A day around Uluru
It is the day to go to the rock; we both had a great night sleep much of it owed to the blanket we bought yesterday. We loaded our car up with the necessary stuff for a day out in the desert and headed to Uluru.
We had decided to walk around the rock which is about ten kilometres but we did all the side shoots as we went. On one of these side trips there was a cave of original Aboriginal cave paintings, this was the first I have ever seen and it was worth the trip alone.
The day got increasingly hotter and the flies were constantly licking your nostrils, ears and eyes looking for moisture. We really had to pick the flies out of our faces as they are immune to the great Aussie Wave here.
We were constantly amazed at the things people were wearing, the over-dressing done to avoid the sun and flies. Of particular note were two Asian women, I think they were Japanese.
They were both dressed in long trousers, strong shoes and socks and long sleeve shirts over a t-shirt and then tied around the waists a flannelette shirt. Clothes suited to below zero and not 28 degrees celcius. On their heads they both wore huge wide brim hats with netting hanging down tucked around their necks to keep the flies out. The clothing looked like it was more suited to bee keeping than hiking.
The walk was fabulous, the contrasting colours and shapes gave wonderful photographic opportunities. Unfortunately there were big chunks of it you were not allowed to take photos these areas considered sacred by the Aboriginals.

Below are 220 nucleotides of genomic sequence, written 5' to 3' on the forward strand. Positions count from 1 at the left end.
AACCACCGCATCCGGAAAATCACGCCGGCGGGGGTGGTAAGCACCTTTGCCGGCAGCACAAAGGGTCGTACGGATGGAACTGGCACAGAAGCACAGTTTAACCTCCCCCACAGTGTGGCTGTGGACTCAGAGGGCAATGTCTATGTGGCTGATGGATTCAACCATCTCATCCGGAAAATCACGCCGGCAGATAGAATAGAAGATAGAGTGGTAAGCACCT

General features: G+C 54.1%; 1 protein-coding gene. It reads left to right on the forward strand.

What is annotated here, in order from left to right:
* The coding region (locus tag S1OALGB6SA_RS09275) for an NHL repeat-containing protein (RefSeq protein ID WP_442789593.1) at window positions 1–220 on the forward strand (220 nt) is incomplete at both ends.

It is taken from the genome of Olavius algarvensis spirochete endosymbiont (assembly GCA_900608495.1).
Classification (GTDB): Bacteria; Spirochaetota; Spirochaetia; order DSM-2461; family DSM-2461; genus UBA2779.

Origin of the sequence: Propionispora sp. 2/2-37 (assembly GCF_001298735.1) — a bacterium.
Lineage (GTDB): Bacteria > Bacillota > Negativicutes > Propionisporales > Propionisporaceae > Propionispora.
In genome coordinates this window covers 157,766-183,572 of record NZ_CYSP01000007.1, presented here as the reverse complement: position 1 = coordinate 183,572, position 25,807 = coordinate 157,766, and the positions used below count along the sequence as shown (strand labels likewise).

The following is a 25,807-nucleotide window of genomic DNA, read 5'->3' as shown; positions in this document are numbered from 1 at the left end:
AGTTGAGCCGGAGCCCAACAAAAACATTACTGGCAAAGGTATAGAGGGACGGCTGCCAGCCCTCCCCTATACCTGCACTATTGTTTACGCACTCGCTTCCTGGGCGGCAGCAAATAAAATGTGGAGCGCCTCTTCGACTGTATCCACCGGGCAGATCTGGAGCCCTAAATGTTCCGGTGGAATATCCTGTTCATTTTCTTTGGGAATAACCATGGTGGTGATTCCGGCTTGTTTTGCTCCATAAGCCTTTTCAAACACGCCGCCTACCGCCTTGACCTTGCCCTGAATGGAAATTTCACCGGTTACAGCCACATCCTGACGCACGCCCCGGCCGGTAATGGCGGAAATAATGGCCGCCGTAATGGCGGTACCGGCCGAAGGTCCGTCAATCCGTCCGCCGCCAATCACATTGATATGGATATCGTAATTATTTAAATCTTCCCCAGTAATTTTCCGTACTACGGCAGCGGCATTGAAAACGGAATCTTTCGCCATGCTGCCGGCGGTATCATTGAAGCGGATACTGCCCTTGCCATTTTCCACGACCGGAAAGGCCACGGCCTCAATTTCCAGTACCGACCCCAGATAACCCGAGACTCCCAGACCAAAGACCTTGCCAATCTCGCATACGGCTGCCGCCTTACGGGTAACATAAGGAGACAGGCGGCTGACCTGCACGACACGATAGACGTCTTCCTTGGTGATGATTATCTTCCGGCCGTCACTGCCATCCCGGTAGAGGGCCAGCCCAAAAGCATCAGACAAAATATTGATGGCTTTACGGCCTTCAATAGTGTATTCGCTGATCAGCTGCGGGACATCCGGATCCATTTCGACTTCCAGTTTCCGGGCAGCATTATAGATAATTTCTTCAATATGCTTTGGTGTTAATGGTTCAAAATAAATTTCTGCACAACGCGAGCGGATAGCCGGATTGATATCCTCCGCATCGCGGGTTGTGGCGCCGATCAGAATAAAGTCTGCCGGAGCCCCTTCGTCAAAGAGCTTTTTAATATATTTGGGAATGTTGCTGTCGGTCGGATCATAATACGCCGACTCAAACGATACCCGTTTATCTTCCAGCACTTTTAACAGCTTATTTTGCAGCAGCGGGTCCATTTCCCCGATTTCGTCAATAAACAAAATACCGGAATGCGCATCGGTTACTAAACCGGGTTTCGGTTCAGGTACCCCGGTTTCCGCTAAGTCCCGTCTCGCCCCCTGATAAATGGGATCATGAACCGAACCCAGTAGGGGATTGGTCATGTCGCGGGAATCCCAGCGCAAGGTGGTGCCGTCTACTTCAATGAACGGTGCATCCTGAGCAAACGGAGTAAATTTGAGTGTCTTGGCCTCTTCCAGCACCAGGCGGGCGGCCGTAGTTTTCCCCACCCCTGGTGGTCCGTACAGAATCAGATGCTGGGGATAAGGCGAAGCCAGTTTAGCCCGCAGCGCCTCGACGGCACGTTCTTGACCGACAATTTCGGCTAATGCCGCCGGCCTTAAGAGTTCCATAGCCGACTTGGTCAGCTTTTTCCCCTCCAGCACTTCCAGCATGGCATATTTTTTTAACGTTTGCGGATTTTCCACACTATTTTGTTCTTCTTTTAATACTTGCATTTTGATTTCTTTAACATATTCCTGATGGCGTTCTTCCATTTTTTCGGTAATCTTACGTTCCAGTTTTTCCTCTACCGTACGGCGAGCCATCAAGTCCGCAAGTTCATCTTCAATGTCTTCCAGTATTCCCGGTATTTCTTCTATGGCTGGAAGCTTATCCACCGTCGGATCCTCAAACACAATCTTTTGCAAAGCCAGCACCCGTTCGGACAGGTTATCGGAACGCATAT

When we finished our walk we decided just to drive the fifteen minutes or so back to the camp ground to have lunch, rather than find somewhere at the rock as it was getting late in the day. Good job as when we got back and unpacked we realised we hadn’t even taken the esky with us in the first place, oh well the best laid plans etc.
Our German mate on the bike had finally turned up and was in his normal place the bathroom. We had noticed this habit of his of spending large tracks of his day in the toilet block last time and he was back a-washing and a-cleaning. I suppose all day in the dust in the sand does that to you, specially on a pushbike.
Tonight is the camel ride and we headed off to see the sunset from the back of a camel at around 5.30. The sun was due to set around 6.30pm. Knowing how cold it gets after the sun went down we contemplated taking a back pack to carry our jerseys . I’m pleased we didn’t as the camel handler told us to leave bags behind because the camels knew there were usually good things to eat in a backpack and they would chew them. He also advised against the straw hats that a couple of the girls were wearing as he said they would just plain eat them. They explained a few things about the camels, a couple of facts that stood out to me were that camels eat over 80% of Australian flora (and tourist backpacks) and they could drink up to 200 litres of water at one time.
Waiting for us on return to the camel farm, is a treat of a few drinks and some nibbles, including a taste of camel meat. This is really a worthwhile experience.
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